I have to say, I'm getting more intrigued by GameTap every day, even if it is on the PC. Anyone who uses this service care to share their thoughts?
In any case, thanks to GrrlGamer for the heads-up on the following PRESS RELEASE:
GameTap Celebrates Sonic's 15th Anniversary With Rare Content From Import-Only Console, Lock-On Genesis Games, And New TV-On-The-Web Programming
This week, GameTap is celebrating the 15th anniversary of Sonic with an array of hard to find content that will make fans of SEGAâ€™s speedy hedgehog blue with envy. Among the exciting additions to the industryâ€™s largest catalogue of video games on demand is the rare SG-1000 Japanese-only 8-bit console featuring â€œGirlâ€™s Garden,â€ the first game ever created by Yuji Naka. GameTap will also have plenty of other SG-1000 games for subscribers to enjoy.
Sonicâ€™s birthday wouldnâ€™t be complete without three new lock-on SEGA Genesis titles: â€œSonic The Hedgehog and Knuckles,â€ â€œKnuckles the Echidna in Sonic the Hedgehog 2â€, and â€œSonic 3 - Sonic The Hedgehog & Knuckles.â€ GameTap TV will also air the following shows:
Tapped In: Sonic (explores the great stories behind one of the greatest characters in video games)
Sonic Anniversary Spot (a trailer that celebrates Sonicâ€™s anniversary, his exploits over the years, and his games in GameTap).
Survival Guide: Tails Adventure (an expert teaches a novice player tips and tricks for becoming Sonic.
GameTap is a first-of-its-kind broadband entertainment network from Turner Broadcasting System, Inc. (TBS, Inc.) which offers video games on-demand plus original programming via a broadband connected PC. For $9.95 a month, GameTap subscribers enjoy more than 500 video games and 350 shows with new titles and programs added every week.
You know, this might be rather neat to put on my arcade machine (GameTap that is). I'll have to do the trial on my regular PC and see how it goes. It certainly would extend the already embarrassment of riches from MAME, Daphne and Visual Pinball.
Anyone have any thoughts on this service?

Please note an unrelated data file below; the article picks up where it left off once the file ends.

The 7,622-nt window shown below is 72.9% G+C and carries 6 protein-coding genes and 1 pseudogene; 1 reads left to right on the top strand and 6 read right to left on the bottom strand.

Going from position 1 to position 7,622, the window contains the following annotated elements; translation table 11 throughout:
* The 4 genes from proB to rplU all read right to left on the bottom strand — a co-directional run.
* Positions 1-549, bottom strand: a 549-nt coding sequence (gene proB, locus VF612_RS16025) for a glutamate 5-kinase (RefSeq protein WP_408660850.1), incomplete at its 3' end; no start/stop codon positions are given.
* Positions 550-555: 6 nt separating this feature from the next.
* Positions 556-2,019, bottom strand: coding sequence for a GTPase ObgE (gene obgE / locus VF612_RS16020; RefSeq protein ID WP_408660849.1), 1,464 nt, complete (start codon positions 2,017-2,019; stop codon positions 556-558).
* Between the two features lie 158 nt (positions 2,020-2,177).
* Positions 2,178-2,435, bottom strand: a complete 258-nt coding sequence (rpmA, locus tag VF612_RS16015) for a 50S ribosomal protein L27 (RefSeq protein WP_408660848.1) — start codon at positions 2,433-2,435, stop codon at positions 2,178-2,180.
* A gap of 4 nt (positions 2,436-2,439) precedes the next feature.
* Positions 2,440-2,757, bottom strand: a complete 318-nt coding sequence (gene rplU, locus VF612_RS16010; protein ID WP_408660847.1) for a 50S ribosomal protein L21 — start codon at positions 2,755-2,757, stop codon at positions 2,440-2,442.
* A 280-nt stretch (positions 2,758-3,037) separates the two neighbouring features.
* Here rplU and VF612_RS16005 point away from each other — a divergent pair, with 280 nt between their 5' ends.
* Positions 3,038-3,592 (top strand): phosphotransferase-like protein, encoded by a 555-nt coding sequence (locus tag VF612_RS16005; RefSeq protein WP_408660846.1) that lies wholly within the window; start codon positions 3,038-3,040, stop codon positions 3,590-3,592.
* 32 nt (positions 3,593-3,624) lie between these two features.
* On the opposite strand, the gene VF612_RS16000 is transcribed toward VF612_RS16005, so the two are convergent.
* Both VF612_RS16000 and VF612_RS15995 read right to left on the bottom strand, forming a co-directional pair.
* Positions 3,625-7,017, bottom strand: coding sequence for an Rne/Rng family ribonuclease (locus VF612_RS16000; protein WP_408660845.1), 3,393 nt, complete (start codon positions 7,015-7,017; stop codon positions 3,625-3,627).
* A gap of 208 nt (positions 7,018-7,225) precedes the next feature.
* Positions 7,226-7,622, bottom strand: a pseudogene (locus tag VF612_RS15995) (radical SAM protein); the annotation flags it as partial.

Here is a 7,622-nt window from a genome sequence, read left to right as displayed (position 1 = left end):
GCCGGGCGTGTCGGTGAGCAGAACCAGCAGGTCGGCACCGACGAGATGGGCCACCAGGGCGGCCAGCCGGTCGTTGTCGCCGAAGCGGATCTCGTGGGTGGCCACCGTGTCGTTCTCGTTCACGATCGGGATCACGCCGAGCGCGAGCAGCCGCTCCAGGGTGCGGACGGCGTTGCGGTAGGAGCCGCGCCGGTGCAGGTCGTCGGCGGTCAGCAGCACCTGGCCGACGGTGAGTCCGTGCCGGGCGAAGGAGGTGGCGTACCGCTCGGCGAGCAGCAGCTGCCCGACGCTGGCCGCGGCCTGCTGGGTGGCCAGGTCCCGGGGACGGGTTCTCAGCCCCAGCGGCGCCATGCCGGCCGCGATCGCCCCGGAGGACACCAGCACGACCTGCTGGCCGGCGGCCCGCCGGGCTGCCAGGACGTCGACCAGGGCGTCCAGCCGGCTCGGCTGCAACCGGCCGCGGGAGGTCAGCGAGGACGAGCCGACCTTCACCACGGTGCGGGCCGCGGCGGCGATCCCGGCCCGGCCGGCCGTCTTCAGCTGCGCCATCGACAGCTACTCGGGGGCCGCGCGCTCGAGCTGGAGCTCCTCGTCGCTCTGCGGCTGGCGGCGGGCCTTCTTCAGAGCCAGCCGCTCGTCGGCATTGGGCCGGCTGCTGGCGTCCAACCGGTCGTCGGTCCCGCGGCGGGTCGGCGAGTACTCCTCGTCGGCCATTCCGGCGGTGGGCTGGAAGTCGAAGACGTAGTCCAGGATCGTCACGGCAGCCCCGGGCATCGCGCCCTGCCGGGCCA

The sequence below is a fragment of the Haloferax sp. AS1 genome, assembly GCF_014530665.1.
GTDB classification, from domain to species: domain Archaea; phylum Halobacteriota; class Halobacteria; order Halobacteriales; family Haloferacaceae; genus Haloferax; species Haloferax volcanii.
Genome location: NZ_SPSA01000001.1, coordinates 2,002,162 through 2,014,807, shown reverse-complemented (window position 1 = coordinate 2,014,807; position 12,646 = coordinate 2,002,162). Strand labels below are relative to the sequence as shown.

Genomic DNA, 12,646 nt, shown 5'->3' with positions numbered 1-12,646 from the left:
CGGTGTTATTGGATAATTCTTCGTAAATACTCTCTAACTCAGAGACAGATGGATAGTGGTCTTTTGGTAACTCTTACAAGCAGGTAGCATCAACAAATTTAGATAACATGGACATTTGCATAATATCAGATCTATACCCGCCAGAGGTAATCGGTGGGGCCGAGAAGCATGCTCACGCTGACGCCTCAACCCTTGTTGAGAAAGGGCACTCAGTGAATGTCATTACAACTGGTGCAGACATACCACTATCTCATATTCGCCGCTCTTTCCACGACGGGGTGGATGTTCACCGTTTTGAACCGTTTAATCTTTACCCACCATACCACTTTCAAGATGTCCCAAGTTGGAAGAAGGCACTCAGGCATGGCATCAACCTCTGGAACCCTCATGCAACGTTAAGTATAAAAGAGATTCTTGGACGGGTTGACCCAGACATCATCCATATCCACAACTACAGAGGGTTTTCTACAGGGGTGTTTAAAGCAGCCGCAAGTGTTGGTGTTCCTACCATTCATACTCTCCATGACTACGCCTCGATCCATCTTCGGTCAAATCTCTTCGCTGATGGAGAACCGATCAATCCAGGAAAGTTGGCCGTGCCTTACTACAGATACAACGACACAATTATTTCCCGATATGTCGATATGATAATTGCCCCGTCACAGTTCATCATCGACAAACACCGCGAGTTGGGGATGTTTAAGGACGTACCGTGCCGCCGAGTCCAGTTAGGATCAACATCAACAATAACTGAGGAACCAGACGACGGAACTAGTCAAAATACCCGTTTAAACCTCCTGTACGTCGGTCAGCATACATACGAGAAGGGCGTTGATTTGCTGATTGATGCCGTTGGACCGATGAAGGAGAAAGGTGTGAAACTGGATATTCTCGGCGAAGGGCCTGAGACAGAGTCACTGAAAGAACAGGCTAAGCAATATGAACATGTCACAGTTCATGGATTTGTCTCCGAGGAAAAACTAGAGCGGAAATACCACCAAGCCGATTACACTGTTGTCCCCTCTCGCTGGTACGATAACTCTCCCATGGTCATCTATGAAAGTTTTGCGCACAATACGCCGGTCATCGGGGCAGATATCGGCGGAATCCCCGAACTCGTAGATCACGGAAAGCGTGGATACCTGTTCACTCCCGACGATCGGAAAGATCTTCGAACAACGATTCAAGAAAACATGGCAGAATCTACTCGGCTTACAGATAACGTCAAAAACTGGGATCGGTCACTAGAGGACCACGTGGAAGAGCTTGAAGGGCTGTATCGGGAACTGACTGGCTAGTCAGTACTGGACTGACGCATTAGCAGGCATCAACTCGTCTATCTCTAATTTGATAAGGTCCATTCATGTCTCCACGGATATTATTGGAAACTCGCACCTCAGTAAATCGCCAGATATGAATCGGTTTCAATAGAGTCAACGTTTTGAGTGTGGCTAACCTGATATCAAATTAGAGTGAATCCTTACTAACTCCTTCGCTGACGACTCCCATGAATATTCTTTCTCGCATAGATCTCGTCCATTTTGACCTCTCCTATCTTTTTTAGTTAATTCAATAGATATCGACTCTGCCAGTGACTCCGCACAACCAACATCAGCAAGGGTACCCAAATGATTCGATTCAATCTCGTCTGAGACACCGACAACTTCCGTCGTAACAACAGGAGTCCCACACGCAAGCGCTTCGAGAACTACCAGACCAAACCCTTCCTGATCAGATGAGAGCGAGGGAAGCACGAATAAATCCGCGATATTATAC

I haven't used it, but I've heard GameTap is losing a good deal of money, as is the unrelated gaming TV channel G4.
In G4 News, their decision to air episodes of Star Trek: TOS is resulting in decent ratings.
=- Mat Tschirgi =- Armchair Arcade Editor
Hear my gaming podcasts!
Hello from NY:
GameTap sounds like a good idea, but at the same time, not. If you are stuck at home and you want to bring down your stock of gameware and gaming machines, maybe? As for me, I drive trucks everywhere and all week long, of what use is GameTap? I don't think GameTap will let me download the games, which I already have or can get, and take them to work. I use a LapTop and Emulators to use for my games of pleasures.
I must admit, services like GameTap worry me, but I think it's inevitable that eventually most commercial games will be delivered in this fashion. It really is the future to stop thinking of games in terms of "products" and more in terms of "service," rather like cable television. There are plenty of advantages to this model for the corporates. Such a model spares them the costs of media, packaging, and retail costs. Furthermore, it keeps you paying, paying, and paying, for as long as you want to play the game, rather than just paying once. It also eliminates the used game market that really drives the corporates just as crazy as peer-to-peer networks (in that neither results in profits for them). In short, pretty soon we won't "own" any games; we'll just pay to access them on a corporate network. Finally, it's easier for them to prevent unauthorized distribution--though I doubt it'll ever be completely air-tight (then again, people "steal" cable even today).
If this all sounds scarey, it's really a flashback to the days of arcades, when you had to pony up a quarter to play for only a few minutes. Compared to those days, these services like GameTap are a tremendous value: More games to choose from, much less per play, and all from the comfort of your own home rather than an arcade.
Mark my words, it won't be long before you won't be able to buy a new stand-alone game on a CD or DVD anymore. Every game will have some sort of online tie-in that requires a monthly subscription. Ultimately, they'll probably dump the store bit entirely and shift entirely into an online, pay-to-play model. The next logical stop will be those annoying interruptions in gameplay where you're forced to sit through a three minute commercial reel every 8 minutes--even though you've paid for your subscription. They have to make every extra penny just to stay in business, right??? Yeah. It's coming...